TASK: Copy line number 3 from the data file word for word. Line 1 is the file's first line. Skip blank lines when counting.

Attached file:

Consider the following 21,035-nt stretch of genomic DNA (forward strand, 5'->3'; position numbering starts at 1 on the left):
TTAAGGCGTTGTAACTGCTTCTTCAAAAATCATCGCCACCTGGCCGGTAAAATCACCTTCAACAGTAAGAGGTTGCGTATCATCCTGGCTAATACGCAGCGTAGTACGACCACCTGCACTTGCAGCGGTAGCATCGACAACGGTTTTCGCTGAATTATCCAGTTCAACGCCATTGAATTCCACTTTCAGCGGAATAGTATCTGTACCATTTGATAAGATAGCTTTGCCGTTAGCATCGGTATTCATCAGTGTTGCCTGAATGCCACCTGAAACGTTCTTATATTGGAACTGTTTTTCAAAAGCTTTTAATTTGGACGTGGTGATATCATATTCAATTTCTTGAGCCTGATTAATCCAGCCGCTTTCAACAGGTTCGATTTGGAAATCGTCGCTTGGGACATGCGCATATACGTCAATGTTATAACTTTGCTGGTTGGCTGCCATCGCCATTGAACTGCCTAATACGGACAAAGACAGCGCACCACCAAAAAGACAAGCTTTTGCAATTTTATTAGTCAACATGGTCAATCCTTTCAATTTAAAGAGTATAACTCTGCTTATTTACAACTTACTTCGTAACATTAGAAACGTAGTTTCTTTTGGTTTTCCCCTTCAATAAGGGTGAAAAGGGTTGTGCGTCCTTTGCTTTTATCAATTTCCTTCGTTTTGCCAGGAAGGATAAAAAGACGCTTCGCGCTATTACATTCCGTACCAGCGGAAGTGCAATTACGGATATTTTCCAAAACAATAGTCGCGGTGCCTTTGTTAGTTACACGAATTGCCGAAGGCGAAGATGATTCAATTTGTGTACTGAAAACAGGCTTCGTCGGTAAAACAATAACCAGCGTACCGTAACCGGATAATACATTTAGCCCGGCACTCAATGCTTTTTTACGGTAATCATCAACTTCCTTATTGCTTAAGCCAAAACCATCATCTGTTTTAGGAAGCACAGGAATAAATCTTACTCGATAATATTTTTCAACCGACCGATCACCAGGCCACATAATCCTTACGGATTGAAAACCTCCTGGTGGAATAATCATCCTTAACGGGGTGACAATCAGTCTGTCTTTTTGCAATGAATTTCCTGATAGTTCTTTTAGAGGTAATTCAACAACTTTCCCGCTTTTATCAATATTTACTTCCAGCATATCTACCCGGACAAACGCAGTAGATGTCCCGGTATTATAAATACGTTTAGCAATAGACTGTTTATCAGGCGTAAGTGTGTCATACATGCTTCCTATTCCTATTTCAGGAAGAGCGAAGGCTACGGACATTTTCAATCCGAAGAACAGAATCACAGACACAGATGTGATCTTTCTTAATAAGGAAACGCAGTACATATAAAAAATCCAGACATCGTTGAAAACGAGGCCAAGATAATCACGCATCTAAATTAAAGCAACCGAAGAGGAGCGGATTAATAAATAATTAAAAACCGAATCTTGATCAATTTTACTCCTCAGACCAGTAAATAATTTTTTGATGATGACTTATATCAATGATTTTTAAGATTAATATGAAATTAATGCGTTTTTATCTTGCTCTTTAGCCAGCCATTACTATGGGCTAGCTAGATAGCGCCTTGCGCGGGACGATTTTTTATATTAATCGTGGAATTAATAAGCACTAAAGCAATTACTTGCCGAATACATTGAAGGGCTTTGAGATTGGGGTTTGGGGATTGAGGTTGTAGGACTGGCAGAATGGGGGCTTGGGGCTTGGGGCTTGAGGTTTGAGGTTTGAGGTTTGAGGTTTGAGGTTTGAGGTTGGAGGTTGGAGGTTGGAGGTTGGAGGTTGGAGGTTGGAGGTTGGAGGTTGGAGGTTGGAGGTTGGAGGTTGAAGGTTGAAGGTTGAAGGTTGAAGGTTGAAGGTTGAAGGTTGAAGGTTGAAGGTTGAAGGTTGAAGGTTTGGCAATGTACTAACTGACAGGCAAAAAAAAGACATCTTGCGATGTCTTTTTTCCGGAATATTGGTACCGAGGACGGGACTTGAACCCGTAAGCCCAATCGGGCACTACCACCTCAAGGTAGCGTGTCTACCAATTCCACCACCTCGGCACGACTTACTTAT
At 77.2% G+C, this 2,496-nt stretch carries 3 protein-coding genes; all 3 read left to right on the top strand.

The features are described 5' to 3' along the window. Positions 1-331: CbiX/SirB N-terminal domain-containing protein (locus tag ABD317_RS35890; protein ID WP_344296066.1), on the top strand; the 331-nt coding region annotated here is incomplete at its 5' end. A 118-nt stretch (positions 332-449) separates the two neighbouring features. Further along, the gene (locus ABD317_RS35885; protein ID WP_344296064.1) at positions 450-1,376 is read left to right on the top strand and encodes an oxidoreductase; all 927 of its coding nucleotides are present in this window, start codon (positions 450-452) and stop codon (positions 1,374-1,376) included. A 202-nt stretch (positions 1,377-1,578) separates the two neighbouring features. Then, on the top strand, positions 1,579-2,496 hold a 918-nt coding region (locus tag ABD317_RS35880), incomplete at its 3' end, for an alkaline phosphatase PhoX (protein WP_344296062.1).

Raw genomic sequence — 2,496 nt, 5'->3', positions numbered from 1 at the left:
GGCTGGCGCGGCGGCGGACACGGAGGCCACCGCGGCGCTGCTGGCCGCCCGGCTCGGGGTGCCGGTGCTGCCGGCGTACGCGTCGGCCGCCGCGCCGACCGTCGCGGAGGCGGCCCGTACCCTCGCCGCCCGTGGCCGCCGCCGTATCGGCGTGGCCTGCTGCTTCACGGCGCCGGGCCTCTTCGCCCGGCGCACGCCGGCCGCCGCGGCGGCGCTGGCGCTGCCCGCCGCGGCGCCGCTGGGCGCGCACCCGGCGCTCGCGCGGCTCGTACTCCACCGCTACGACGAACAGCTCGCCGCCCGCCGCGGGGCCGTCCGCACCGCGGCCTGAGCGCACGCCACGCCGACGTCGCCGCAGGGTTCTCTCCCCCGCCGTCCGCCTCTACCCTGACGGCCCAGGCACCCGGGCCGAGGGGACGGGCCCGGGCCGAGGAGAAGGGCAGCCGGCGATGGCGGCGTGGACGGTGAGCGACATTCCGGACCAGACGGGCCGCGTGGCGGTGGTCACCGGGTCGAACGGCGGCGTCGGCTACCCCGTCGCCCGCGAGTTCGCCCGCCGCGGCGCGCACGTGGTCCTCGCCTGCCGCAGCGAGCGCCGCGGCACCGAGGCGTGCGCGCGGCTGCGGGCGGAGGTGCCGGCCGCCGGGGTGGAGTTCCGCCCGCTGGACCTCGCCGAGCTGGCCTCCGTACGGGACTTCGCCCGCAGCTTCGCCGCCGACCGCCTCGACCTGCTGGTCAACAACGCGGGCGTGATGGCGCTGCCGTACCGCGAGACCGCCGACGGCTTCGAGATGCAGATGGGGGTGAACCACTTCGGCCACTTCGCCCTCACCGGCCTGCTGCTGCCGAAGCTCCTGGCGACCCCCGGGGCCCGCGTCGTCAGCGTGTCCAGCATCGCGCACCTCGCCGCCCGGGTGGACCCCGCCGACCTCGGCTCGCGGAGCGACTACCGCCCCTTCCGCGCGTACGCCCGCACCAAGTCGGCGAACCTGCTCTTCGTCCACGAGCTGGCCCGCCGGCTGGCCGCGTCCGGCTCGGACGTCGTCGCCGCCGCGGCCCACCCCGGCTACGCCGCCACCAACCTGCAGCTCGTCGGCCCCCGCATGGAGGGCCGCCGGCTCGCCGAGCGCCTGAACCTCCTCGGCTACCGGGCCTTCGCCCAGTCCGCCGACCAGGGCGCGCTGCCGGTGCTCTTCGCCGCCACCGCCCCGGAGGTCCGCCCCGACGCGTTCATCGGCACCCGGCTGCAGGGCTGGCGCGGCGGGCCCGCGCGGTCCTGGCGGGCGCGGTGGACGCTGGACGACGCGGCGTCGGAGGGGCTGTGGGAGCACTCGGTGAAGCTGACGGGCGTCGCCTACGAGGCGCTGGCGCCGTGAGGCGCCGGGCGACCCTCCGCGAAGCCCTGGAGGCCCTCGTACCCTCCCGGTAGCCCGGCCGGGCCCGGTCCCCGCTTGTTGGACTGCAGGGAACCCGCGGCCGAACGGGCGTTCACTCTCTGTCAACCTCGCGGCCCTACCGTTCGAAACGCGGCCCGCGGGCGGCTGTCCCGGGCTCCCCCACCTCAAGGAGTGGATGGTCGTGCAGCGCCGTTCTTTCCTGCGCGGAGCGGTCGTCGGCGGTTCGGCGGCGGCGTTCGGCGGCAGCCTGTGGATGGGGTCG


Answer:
At 77.2% G+C, this 2,496-nt stretch carries 3 protein-coding genes; all 3 read left to right on the top strand.